Andrew Johnson's Civil War and Reconstruction.
Since 1960, the reputation of Andrew Johnson's presidency has steadily eroded, a decline that is largely attributable to a revolution in Reconstruction scholarship. Although studies by James Sefton and Albert Castel gave Johnson his due in certain areas (Sefton, Andrew Johnson and the Uses of Constitutional Power [Little Brown, 1980]; Castel, The Presidency of Andrew Johnson [University Press of Kansas, 1979]), the author of the only modern full-length biography, Hans Trefousse (Andrew Johnson: A Biography [W. W. Norton, 1997]), was far more critical of Johnson's Reconstruction policy. According to Paul H. Bergeron, who as editor oversaw the publication of the last eight of the sixteen volumes of The Papers of Andrew Johnson (University of Tennessee Press, 1967-2000), the Tennessean "has been vilified enough" (p. 6). He argues that one can make too much of Johnson's racism, given prevailing attitudes at the time. Moreover, simply to dismiss Johnson as a racist risks overlooking other considerations that shaped his performance as president, including his commitment to preserving executive power and defending his interpretation of the Constitution. Rather, Bergeron asserts, one must set his racism in the context of his other attitudes and attributes, positive and negative, to gain a better overall assessment of Lincoln's successor in the White House.
Bergeron recounts Johnson's career during the 1860s, incorporating his experiences as a senator, military governor, and vice president, as well as his four years as chief executive. As military governor of Tennessee, Johnson's energetic exercise of authority reinforced an already defiant, combative, and, at times, inflexible approach to political life. His actions earned Lincoln's approval: the president offered no objection (and, perhaps, some private encouragement) to Johnson's being named his running mate in 1864. Nearly six weeks after an embarrassing debut as vice president highlighted by a rambling harangue, Johnson assumed the presidency, courtesy of an assassin's bullet.
As president, Johnson embraced a reconciliationist approach toward the former Confederates. For all of his bombast about punishing traitors, he reserved his venom for a select few prominent leaders, while embarking upon a pardon policy that proved most liberal. Accepting the destruction of slavery, he had little interest in advancing the fortunes of the freedmen, bringing talk of widespread confiscation and redistribution of plantations to a dead halt. The only time he showed any interest in enfranchising blacks was to silence his critics by extending the right to vote to a handful of freedmen. Before long, his obstructionism and his vetoes of moderate congressional initiatives placed him at odds with Republicans, while his toleration of white supremacist terrorism convinced many people that achieving a lasting and meaningful reconstruction of the Union required sterner measures. Eventually, in 1868, Republicans pursued impeachment: Johnson survived the process but failed to secure the Democratic Party's presidential nomination. He left office bloodied but unbowed and as defiant as ever. Bergeron claims that in his most important struggle--preservation of the presidency--Johnson prevailed, although one might also point out that Johnson's actions rendered the office vulnerable and left it in such a weak condition that, for decades, his successors struggled to wield executive power constructively.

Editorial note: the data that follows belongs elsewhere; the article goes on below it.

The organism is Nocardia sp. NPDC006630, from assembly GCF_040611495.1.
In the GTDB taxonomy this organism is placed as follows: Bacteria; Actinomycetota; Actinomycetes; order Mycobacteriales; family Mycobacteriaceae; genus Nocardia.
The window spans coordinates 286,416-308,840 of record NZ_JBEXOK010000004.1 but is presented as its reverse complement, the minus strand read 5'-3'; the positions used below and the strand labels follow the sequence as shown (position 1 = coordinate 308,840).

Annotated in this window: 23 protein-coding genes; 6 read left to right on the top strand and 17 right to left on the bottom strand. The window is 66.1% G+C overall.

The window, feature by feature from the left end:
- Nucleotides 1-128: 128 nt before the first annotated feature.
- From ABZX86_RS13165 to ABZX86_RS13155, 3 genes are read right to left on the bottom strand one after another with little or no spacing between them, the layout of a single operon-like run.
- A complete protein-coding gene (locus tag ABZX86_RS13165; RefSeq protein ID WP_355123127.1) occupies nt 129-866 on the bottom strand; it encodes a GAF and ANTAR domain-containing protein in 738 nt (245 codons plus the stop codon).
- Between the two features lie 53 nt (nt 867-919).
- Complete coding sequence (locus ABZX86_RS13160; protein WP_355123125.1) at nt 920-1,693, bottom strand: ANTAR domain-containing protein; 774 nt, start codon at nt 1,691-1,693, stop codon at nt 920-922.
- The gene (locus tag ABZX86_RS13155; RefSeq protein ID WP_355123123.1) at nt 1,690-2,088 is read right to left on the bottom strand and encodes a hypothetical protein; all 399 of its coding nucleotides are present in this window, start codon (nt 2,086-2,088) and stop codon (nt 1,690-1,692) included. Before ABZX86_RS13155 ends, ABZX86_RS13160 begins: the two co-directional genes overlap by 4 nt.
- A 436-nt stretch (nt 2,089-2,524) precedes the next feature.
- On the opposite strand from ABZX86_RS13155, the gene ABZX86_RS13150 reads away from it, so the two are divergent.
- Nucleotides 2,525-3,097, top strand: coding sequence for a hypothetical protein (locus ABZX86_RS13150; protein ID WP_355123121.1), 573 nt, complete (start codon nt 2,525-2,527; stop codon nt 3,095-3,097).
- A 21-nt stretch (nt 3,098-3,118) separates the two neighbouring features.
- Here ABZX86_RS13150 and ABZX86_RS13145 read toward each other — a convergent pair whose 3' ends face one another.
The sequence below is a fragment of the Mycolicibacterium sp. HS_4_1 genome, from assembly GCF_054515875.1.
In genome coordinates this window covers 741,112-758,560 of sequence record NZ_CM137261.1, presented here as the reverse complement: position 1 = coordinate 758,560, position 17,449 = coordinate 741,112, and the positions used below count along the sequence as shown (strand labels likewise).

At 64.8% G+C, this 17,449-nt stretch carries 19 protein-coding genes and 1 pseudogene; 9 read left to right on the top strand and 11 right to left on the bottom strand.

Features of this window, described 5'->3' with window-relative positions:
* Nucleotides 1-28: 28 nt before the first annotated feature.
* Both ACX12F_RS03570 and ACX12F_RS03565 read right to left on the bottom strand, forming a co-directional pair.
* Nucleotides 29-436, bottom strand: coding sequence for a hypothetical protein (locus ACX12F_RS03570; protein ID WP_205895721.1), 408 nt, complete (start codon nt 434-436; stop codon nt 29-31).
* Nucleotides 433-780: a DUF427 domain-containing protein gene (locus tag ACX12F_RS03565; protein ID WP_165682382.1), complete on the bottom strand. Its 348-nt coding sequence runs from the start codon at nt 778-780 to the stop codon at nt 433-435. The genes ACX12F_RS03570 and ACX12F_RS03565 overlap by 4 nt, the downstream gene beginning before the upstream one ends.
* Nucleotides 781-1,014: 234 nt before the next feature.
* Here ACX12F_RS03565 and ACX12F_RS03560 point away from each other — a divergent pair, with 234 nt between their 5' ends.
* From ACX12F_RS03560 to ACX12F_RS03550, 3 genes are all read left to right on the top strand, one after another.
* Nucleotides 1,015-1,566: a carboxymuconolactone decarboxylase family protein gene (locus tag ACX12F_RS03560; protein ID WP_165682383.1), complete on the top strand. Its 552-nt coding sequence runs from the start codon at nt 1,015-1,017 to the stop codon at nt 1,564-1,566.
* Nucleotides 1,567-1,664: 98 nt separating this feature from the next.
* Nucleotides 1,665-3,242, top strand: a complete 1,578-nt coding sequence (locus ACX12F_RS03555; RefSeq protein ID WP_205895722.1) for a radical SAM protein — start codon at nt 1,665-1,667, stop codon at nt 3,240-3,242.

This volume is most valuable for its succinct summary of Johnson's service as military governor of Tennessee, where his unswerving unionism eventually led him to understand the necessity of ending slavery, reversing his long-standing belief in the peculiar institution. It is less persuasive as a treatment of his presidency, in part because of Bergeron's tendency to defend his subject at nearly every turn. Having conceded Johnson's racism, Bergeron does not always fully comprehend how it shaped Johnson's politics or his interpretation of the Constitution. The narrative relies largely upon the documents collected by The Papers of Andrew Johnson and thus often tends to reflect the perspective of the president and many of his supporters: its incorporation of recent Reconstruction scholarship is, at best, selective and often incomplete.
Bergeron disagrees with those scholars who judge Johnson a failure. Much depends upon the criteria used to reach such a conclusion. Absent Johnson's opposition, Reconstruction might well have turned out differently, although it remains debatable as to whether such extreme measures as the Reconstruction Acts would have ever been needed, had he been more compliant with congressional Republicans' earlier initiatives. Johnson's defiance caused Republicans to turn their attention from establishing a sound foundation for Reconstruction to overcoming the president's efforts to thwart their policies, leaving the resulting, flawed structure to wobble and then collapse in the 1870s. One is left to conclude that the Tennessean's steadfast support of white supremacy prevailed with the triumph of redemption and the suppression of black opportunity in the 1870s. Is this the sort of success one should celebrate?
--Brooks D. Simpson
Arizona State University
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|Author:||Simpson, Brooks D.|
|Publication:||Presidential Studies Quarterly|
|Article Type:||Book review|
|Date:||Feb 9, 2014|
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